There is a clear line that marks the edge between witness testimony and expert witness testimony, and being able to cross that line to present expert witness testimony can make all the difference for findings of liability and computation of damages.

All over the news last week was a case out of Hempfield, PA with a $109 million jury verdict which illustrates the crucial need for expert testimony – on both sides of a personal injury claim. A key issue was whether a power line snapped and came down upon the victim or whether it was already down. The expert witness for the victim testified that the line was overhead and fell down upon the victim while dialing 911 to report a power outage to her home and trees on fire from felled power lines. The expert witness for defendant energy company testified that the power line that caused the victim’s death was already on the ground.

Once qualified by the judge during a trial, expert witnesses are permitted to testify on matters that would otherwise draw proper objections from a witness with no direct sensory experience or subject matter expertise. The expert witness can examine pieces of evidence, like accident scenes and medical reports, and fill in the missing pieces of the narrative to assess liability and quantify damages.

In the Hempfield case, the expert witness for the victim’s family was a PhD biomechanical engineer, who works for attorneys in accident investigation and reconstruction failure analysis. She has testified in several multi-million dollar verdict cases. Her expert testimony was based upon photographs of the scene, witness depositions, illustrations and incident reports, and a site visit. In her specific language, the expert witness emphasized the location of burn marks as evidence to support her conclusion about how the incident occurred.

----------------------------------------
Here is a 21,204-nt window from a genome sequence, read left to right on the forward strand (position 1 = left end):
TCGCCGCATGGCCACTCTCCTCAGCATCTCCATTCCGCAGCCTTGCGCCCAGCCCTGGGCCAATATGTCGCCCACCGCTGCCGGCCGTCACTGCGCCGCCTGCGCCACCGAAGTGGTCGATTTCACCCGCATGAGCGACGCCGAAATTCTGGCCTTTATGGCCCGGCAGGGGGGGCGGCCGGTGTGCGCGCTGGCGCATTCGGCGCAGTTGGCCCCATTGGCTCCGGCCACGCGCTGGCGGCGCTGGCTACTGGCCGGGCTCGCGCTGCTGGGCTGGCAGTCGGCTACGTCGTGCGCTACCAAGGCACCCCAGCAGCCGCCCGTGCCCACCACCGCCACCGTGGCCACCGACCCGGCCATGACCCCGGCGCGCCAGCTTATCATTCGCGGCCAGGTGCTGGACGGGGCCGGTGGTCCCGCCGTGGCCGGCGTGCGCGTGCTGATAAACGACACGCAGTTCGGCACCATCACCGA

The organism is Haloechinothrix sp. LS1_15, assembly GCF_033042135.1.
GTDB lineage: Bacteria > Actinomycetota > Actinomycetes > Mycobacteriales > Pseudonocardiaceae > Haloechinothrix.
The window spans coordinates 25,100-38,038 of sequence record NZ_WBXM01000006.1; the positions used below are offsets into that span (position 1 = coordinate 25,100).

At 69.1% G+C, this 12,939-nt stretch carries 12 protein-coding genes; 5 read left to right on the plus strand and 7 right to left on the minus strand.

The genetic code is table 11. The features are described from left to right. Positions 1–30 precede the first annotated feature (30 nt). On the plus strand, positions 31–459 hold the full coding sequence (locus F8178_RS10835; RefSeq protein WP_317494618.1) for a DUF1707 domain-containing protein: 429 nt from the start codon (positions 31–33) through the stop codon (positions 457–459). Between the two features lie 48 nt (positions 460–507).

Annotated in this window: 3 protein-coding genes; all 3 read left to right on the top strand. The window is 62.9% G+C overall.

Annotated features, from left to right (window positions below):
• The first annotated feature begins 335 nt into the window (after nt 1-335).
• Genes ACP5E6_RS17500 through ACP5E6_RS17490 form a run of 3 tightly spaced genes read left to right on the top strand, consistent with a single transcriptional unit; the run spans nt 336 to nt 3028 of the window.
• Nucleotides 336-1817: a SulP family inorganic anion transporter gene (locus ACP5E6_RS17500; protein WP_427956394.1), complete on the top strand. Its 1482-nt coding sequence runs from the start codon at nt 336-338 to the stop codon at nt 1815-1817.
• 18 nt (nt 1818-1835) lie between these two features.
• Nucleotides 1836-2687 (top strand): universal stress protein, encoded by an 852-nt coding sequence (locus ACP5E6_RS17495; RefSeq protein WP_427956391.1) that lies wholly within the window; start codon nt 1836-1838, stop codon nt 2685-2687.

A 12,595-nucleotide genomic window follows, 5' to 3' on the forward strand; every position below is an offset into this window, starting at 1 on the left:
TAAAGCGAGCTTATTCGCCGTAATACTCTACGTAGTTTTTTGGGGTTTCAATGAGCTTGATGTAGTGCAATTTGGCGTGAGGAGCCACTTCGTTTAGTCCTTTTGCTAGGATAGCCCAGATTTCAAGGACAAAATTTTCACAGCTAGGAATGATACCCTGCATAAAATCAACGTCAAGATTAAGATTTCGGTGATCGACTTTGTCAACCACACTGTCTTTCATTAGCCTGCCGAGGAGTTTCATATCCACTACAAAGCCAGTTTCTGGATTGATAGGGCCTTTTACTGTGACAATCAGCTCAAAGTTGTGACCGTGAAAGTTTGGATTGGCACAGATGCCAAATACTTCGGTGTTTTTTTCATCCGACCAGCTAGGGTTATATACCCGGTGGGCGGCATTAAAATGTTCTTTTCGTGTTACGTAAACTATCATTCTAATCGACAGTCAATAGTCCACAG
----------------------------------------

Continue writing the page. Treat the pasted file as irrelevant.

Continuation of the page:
The value add of the expert witness for a judge and a jury is that it stitches together the pieces of the narrative into a cohesive story. The judge or jury may or may not agree with the conclusions reached by the expert witness, but they then have a concrete version of events against which to conduct their deliberations.

If you are debating whether to use an expert witness, that the testimony of the expert witness is afforded great weight in that deliberation process. In order to testify, an expert witness must be qualified as an “expert” by the judge. The expert witness credentials are paraded at length in front of the court, emphasis is placed upon experiences related to the issues on trial, and a lengthy dialogue can be had about materials that might not yet have been brought before the court all in the name of describing the extensive background work performed. Indeed, qualifying the expert witness can serve as a persuasive statement at court that this is the only witness to which you really need to pay attention.

With no reduction in damages being awarded by the jury, it is clear that at least in Hempfield, PA, the jury credited the expert witness for the victim’s family with her event recreation over that of the expert witness for the power company.

It’s legal news that should have you asking: are you this prepared for a battle of experts for your next trial?

By: Paloma Capanna, J.D.